ST. PETERSBURG, Fla. -- C.J. Wilson let Ron Washington know of his plans in the fifth inning. With the way his pitches were working, Wilson wasn't going to come out of the game.
And he didn't.
Wilson threw his first career complete-game shutout in leading the Texas Rangers to an 8-0 victory over the Tampa Bay Rays on Tuesday night at Tropicana Field.
It marks the 18th shutout by the Rangers' pitching staff this season, the most in franchise history.
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"Boom," said Wilson, who matched his career high with his 15th victory. "It's great. We work really well together. The rotation is a team in its own way."
Wilson didn't make too big of a deal about his first career shutout, joking that he still trailed the four thrown by Derek Holland this season.
But the Rangers needed Wilson to turn in that type of outing, especially a day after the Angels had pulled to within 2 1/2 games of first-place Texas in the American League West.
Wilson held the Rays to five singles and finished with three walks and six strikeouts. He also induced four double play grounders, including a game-ending 6-4-3 one by Ben Zobrist.
He got Evan Longoria to ground into an inning-ending double play in the first setting what became a trend throughout the game.
"Those are awesome, so much fun," Wilson said. "In the first inning, [catcher Mike] Napoli came out and said, 'Let's get a sinker away, and let's get a double play.' I said, 'That's a fantastic idea.' The sinker was the double play pitch."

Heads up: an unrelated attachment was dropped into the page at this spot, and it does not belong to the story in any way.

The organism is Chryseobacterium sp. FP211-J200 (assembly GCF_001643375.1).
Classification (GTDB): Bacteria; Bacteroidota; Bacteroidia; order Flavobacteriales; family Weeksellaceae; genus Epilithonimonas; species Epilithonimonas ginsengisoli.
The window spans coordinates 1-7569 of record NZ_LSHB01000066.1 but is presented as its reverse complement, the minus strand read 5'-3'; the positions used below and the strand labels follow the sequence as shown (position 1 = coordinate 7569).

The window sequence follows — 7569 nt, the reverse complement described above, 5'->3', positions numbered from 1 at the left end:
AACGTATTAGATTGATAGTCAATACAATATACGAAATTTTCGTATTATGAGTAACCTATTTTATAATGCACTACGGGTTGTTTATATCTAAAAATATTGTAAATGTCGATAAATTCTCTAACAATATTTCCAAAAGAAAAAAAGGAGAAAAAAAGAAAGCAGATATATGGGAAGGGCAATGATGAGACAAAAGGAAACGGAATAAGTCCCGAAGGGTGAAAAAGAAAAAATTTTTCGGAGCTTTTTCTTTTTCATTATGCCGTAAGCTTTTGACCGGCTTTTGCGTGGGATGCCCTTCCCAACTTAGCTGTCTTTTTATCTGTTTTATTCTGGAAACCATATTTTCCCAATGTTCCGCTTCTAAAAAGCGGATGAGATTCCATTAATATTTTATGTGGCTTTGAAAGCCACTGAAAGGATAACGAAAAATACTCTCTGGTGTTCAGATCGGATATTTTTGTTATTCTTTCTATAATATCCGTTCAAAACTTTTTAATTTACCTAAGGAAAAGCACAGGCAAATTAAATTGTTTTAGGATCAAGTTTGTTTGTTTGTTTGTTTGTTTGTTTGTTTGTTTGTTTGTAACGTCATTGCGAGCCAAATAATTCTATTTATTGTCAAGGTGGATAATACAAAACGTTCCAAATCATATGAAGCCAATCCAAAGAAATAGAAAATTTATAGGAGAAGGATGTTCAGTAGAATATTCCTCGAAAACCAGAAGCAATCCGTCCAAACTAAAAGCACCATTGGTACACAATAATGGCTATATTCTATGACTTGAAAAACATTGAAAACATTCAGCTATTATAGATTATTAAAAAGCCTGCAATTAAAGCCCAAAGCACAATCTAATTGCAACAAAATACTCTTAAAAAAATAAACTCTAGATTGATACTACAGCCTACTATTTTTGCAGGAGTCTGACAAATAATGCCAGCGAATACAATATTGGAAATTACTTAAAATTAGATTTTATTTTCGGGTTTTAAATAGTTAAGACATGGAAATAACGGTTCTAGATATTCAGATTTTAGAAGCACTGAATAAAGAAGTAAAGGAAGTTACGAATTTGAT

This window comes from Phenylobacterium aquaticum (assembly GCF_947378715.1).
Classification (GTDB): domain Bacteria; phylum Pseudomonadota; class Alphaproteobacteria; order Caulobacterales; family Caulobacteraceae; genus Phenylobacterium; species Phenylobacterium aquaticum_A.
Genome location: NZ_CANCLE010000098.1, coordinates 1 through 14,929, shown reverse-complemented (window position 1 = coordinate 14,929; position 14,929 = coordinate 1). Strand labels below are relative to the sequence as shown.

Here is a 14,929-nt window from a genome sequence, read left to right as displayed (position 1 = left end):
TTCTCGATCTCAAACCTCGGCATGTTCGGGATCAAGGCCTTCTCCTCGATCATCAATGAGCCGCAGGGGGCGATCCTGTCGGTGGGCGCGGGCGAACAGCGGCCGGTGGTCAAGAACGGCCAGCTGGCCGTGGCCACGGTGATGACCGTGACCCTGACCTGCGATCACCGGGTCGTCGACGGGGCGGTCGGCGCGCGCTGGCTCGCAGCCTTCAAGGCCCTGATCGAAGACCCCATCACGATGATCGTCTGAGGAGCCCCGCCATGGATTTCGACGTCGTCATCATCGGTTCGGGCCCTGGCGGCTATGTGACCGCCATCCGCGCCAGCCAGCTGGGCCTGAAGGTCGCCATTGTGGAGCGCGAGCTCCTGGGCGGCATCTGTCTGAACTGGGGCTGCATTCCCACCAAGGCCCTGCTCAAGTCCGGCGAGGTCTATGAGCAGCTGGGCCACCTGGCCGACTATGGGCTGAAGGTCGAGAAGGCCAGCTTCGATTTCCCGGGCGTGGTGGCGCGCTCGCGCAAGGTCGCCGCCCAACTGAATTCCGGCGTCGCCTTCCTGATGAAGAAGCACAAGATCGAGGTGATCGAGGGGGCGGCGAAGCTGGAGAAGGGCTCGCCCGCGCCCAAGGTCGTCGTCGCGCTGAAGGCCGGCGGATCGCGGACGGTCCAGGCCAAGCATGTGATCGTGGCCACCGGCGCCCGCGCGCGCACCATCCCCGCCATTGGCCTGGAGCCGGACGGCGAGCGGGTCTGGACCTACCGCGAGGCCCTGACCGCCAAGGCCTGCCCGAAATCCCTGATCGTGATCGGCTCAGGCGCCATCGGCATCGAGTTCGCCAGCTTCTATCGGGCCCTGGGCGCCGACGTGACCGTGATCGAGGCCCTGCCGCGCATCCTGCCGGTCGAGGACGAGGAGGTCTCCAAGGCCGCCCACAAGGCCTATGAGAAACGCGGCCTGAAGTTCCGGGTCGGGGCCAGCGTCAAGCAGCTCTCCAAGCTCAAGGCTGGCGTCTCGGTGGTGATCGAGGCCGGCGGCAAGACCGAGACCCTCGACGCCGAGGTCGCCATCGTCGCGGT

Wilson ran into his most trouble in the fourth, giving up consecutive singles to Zobrist and Sean Rodriguez. Yet again, the double play ball got him out of it.
Those quick innings helped Wilson's case to go the distance.
"From the fifth inning on, he started getting very convenient with his pitches," Washington said.
As far as his rotation setting a franchise record with 18 shutouts, Washington said: "Wow. By the Texas Rangers' pitching staff? It's awesome."
Wilson had plenty of support, as the final score indicated.
Ian Kinsler belted his seventh leadoff home run of the season, sending one into the left-field seats in the first inning. David Murphy then led off the second with a solo home run to right.
The Rangers broke it open with three runs in the third. Josh Hamilton had an RBI double, and Murphy added a two-run double. Texas cushioned its lead to 7-0 in the fifth behind a sacrifice fly by Adrian Beltre and a run-scoring single by Murphy. Napoli had an RBI double in the eighth to bring in the final run.
Murphy went 4 for 4 with a home run, two doubles and four RBIs. He is 16 for 32 with 10 RBIs since Nelson Cruz landed on the disabled list. Murphy had a similar impact last season when Hamilton landed on the DL late in the season.
"Once you get on a roll and start squaring the ball up, it's funny how easy the game can become," Murphy said. "The game can be miserably difficult at the same time. You try to remember the feeling you have when you're going well and duplicate it as much as possible."
The nights of Wilson and Murphy were almost overshadowed in the third inning. Hamilton tweaked his back when he slid headfirst into third base, but he remained in the game.
Afterwards, Hamilton said his back was all right and that it just grabbed him for a second.